Yes, and in fact… you can get a lot more per year than when you were an undergraduate. Did you know that the lifetime limit for borrowing federal student aid is $138,500 for most PhD candidates? If you are going for a medical PhD, it’s even higher at $224,000. That’s a stunning amount of low interest loans you can borrow with extremely generous repayment options available to make sure you don’t go bankrupt right out of graduate/medical school.
For instance, Income Based Repayment is offered to all lenders whose minimum payments on their federal loans would exceed 10% (under new legislation starting July 2010, 15% before) of their annual income. This is pretty much a guarantee if you are taking out a few hundred thousand dollars in loans to pay for your schooling from undergrad through a PhD and don’t get a six-figure salary the day after graduation. Thanks to the benefits of this program, if your income is less than $20,000 you actually don’t make any payments on your loan balances whatsoever until you net a better paying job. If you’d like to learn more, check out my blog on Income Based Repayment.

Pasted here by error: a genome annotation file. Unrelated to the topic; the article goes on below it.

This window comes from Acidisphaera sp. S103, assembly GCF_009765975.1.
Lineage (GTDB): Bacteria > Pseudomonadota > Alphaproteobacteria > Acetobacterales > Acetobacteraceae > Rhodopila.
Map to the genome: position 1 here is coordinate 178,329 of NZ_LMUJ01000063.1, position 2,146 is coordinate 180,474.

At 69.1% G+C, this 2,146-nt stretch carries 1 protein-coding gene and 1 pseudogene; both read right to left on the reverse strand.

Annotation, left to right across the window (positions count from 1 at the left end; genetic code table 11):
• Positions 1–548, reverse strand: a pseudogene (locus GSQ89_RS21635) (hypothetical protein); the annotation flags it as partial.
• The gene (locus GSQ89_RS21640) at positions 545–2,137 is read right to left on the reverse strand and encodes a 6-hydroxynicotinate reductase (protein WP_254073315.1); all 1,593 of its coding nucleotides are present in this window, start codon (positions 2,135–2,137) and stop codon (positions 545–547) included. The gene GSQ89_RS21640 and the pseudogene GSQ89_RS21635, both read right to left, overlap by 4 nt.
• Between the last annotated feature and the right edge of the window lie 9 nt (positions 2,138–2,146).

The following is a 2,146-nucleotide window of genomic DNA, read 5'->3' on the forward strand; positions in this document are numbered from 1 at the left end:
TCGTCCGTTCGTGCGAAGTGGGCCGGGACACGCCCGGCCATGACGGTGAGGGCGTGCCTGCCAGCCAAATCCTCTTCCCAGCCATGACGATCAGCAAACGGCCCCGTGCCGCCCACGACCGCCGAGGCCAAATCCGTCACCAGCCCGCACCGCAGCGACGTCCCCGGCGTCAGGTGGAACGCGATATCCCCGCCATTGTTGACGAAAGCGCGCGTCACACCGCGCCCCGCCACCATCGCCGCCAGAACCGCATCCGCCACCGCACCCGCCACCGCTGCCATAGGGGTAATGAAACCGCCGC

Getting back to the main point, virtually every federal student loan product that was available to you as an undergraduate has a graduate/doctoral counterpart. The only exception is the federal Pell Grant, which is limited to undergraduate students. In addition, the annual borrowing limits are higher than when you were going for your baccalaureate. To be exact, you can take out up to $20,500 per year in graduate Stafford loans, an increase of at least $8,000 over your previous undergraduate limits.
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